My brothers and I learned to read comic books at a spinner rack at the Marsh Supermarket on Tillotson and Jackson. We would put aside the ones we were to have purchased for us during checkout for our "help" with the shopping, and then take any others we still wanted to read and placed them for a few moments on the second shelf of the soda rack. We would then move the bottles on the bottom shelf around until enough space was carved out for each of us to have a little cubby hole, after which we would dig in and read second-rate comic books until the manager or, more likely, our mother, turned the corner and yelled at us to put everything back. I think I still read superhero comic books at the same brisk pace necessary to devour the contents of two or three before Mom made it to the fourth row past the bakery. More to the point: between that little spinner rack and a shelf of books in the humor section of Helen Tirey's Book End, my brothers and I at an early age towered over the entirety of comics. One shove, one arm sweep, and we could push everything we knew about the medium to the floor. Even our collections were little.

imageSometimes I think that a lot of comics readers, particularly lifelong comics readers, including industry folk and creators and those of us lucky enough to have some platform with which to grapple with the art form on a regular basis, have yet to come to terms with the enormity of what has sprung up around us. You don't even have to go back 35 years to get a sense of how everything's changed. In two weeks late last month I received in the mail two books -- Footnotes In Gaza, Alec: The Years Have Pants -- each of which was better than anything I read the entire year of 1999. Seriously. That's one hell of a fortnight. That kind of thing didn't happen in comics a decade earlier. There simply wasn't enough of substance to distract us from something that might surprise or that we might simply forget about until it was in your lap. You engaged with the really good books from the point they were dots on the horizon and then right through their release and for six months after they were published across each and every format. Today we're lucky if the conversation on any one work extends past its listed publishing date. The docket is that full.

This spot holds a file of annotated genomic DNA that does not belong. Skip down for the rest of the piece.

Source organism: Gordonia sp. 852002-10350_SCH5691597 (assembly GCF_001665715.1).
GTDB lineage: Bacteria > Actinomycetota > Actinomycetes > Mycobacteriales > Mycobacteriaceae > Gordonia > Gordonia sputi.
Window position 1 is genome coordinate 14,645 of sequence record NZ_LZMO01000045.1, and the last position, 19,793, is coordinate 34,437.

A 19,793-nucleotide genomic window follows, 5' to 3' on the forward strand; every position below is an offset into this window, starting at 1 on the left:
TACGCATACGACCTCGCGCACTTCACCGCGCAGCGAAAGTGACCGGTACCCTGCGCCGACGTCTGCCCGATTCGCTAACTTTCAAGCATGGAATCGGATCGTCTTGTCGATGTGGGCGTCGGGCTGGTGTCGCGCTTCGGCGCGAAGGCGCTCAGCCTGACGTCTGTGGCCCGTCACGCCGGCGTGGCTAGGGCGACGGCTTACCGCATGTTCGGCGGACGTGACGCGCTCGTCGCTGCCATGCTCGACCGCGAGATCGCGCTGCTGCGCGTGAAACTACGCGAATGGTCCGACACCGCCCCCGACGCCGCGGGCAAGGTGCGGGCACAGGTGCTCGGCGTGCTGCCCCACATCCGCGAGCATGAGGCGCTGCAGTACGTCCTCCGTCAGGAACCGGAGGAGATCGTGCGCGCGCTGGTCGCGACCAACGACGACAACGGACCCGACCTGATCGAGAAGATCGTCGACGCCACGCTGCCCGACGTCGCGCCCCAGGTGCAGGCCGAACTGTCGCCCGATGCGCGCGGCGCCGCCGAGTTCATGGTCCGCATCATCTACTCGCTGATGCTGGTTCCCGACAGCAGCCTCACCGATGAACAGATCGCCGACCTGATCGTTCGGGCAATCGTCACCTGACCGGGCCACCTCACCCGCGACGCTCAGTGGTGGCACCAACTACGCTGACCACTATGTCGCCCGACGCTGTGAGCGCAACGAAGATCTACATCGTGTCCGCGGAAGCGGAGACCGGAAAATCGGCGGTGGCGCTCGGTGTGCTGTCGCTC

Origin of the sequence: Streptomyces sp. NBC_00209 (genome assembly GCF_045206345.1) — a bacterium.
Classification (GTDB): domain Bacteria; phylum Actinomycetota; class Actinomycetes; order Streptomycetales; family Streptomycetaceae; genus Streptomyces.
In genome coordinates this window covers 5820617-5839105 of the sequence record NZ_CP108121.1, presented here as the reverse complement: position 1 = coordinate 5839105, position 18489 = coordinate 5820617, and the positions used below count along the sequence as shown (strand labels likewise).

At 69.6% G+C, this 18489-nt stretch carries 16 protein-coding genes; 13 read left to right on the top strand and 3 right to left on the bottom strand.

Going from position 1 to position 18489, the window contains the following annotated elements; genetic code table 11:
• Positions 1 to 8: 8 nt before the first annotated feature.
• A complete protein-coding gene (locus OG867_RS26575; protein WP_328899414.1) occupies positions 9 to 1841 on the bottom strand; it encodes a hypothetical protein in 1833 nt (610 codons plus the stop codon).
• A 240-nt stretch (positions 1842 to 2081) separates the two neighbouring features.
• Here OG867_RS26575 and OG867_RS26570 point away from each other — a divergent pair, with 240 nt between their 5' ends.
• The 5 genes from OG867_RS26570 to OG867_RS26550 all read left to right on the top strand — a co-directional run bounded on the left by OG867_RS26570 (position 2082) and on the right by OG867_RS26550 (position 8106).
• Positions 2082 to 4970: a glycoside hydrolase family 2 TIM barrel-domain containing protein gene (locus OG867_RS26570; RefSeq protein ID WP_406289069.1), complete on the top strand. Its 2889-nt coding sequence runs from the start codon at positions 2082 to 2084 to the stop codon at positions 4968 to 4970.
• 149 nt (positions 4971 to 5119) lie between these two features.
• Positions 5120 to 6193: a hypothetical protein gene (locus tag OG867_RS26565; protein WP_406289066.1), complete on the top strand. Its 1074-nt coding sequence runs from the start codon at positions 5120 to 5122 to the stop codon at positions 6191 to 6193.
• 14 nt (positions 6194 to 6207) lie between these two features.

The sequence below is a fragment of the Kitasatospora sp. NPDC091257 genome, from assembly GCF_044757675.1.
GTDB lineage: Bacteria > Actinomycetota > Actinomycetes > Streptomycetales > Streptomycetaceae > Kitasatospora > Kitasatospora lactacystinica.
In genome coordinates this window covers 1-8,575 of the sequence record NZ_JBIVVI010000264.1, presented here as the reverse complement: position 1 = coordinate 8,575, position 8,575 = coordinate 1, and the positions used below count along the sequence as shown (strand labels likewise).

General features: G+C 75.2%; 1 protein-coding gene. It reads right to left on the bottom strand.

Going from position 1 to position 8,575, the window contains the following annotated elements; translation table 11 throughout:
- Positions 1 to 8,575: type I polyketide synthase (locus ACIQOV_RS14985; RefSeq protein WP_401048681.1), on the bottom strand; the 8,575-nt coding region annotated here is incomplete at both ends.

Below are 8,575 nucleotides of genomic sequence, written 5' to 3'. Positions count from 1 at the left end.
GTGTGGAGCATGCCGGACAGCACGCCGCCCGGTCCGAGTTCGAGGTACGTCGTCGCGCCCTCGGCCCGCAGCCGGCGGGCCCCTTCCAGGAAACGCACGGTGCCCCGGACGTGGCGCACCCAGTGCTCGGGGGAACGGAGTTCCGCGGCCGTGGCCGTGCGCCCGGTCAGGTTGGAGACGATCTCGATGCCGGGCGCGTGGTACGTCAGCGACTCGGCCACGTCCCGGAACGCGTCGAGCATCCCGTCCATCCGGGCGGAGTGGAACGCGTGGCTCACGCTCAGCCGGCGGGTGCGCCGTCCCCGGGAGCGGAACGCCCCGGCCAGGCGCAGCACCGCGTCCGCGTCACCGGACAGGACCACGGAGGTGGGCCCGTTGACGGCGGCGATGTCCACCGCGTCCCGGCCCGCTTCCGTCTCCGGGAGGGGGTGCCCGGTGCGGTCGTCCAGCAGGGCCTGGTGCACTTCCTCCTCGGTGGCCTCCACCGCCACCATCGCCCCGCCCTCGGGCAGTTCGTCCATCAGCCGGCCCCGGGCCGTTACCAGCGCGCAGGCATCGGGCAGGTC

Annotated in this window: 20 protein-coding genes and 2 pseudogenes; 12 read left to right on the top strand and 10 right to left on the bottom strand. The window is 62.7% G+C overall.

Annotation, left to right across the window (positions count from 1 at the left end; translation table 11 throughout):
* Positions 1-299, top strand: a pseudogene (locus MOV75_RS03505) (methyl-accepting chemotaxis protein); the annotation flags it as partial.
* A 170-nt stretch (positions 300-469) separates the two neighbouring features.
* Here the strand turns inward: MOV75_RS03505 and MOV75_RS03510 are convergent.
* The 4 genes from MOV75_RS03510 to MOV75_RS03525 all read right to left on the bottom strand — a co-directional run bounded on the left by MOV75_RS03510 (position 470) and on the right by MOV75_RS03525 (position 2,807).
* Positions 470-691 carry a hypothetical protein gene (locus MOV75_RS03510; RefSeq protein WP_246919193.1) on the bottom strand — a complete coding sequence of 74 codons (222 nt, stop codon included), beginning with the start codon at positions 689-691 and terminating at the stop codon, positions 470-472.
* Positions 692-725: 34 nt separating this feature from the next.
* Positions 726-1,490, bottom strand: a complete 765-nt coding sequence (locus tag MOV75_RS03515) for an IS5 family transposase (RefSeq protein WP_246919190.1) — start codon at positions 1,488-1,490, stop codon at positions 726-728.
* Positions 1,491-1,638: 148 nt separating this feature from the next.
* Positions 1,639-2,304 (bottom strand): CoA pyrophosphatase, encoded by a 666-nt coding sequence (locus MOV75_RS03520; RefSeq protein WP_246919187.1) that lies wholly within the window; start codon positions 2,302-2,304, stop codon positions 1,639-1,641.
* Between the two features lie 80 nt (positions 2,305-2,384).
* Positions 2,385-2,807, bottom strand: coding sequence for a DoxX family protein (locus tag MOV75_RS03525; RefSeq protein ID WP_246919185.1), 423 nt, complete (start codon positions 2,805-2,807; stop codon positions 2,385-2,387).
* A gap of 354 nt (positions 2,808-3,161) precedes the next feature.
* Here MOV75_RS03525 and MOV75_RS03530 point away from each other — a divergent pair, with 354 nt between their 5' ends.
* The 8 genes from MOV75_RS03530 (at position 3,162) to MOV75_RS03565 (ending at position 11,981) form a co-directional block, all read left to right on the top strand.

I think the last step a lot of us have to take when engaging comics is that the field, the entire field, is far, far bigger than we are. It is definitely than any one relationship for it; it's likely bigger than any one imagination for it. It's okay to have an interest in only part of something like that; in fact, that's the far more understandable stance, and perhaps the only rational one. But we all have to do a better job when it comes to thinking that comics is solely or even largely defined by our personal interactions with the medium. You can apologize for not being well-versed in manga, or comic strips, or on-line comics; you don't get to go ahead and assert yours is a list of all the comics. Not anymore. You can pretend there's a cultural anointing that justifies a marketplace bully or two, but you'll have to get used to people who believe just as strongly on what they take to cash register. Close yourself off at your own risk. If you insist on seeing comics as a delivery system for a specific iteration of one genre on a weekly basis, delivering a distinct flavor or thrill, comics will likely disappoint in stunning fashion. If you see them as a single genre, one day that genre will edge its way into a direction not to your liking. If the comics you feel are comics the comics you enjoyed at a certain age, their makers and that era will pass away long before you will and you'll be left among their ghosts hoping for their impossible return.

If, instead, you think of comics as a 110-year-old, sprawling array of work in a variety of forms from multiple world traditions all of which is yours to access and enjoy and learn from, well, comics will probably still break your heart, but it might take a bit longer and you'll look slightly less provincial and small-minded when you finally throw your hands up in the air. And it won't be comics' fault when you go. As a bonus, you'll be closer to the truth of things. You'll be able take the Bif Bam Pow out of your own ear before you criticize it in another's. You'll learn new ways to appreciate old, precious objects. You might even stop applying medicine to one part of this particular blind man's elephant under the illusion you're healing the whole. And if you stop for a moment, and blink, and listen closely, you'll discover it's been a herd of elephants all along.

posted 9:00 am PST | Permalink